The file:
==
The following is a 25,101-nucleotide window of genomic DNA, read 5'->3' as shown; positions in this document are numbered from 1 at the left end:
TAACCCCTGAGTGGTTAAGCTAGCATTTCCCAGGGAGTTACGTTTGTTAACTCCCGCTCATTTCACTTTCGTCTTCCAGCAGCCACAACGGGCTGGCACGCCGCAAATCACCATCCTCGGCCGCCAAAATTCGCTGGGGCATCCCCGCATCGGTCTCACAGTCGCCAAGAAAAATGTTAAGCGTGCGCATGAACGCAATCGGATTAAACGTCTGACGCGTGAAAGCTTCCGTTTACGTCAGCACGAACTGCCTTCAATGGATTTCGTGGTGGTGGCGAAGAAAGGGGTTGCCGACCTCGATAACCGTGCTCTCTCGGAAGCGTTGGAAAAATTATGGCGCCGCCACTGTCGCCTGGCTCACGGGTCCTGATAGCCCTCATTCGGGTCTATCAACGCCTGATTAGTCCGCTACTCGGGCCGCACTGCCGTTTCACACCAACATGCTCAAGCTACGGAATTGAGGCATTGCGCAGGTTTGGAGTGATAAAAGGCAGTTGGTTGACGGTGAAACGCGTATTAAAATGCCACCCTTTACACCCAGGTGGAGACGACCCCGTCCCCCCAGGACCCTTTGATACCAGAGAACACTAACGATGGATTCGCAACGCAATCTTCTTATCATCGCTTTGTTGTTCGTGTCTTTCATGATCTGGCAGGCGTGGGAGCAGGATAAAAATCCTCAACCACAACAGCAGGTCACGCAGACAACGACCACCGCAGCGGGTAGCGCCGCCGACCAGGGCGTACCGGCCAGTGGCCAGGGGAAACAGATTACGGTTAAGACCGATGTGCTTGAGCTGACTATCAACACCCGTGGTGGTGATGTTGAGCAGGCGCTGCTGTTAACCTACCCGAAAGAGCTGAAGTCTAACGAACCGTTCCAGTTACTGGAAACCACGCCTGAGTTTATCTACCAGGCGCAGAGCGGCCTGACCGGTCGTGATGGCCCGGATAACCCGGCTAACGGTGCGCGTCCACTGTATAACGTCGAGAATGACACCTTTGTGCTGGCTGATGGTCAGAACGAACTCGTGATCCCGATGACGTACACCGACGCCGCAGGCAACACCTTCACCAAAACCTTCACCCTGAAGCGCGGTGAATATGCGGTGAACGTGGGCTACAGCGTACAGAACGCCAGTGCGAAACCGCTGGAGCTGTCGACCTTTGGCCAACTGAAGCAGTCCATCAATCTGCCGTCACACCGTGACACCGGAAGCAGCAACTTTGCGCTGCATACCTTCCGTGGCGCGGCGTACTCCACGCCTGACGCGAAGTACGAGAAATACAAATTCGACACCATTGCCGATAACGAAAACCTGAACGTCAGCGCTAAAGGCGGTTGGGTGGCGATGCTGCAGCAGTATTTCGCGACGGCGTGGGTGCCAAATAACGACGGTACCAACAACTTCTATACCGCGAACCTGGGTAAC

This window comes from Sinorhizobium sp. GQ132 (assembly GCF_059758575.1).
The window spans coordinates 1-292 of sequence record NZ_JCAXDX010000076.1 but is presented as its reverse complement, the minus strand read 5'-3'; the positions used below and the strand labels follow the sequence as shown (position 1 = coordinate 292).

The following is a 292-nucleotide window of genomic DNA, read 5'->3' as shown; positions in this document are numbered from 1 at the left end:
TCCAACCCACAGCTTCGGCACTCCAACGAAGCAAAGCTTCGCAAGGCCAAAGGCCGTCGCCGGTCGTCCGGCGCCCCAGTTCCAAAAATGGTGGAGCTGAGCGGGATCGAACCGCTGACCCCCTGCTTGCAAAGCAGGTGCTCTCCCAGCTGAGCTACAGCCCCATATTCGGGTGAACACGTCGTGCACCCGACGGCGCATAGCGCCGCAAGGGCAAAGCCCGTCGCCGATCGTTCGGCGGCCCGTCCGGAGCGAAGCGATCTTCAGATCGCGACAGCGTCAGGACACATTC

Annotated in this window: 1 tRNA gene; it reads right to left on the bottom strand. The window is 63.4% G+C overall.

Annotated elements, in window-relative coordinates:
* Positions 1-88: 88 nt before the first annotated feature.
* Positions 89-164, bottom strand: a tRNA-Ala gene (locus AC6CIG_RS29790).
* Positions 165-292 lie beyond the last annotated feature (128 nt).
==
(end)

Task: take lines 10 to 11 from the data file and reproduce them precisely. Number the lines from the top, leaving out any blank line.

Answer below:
* Positions 89-164, bottom strand: a tRNA-Ala gene (locus AC6CIG_RS29790).
* Positions 165-292 lie beyond the last annotated feature (128 nt).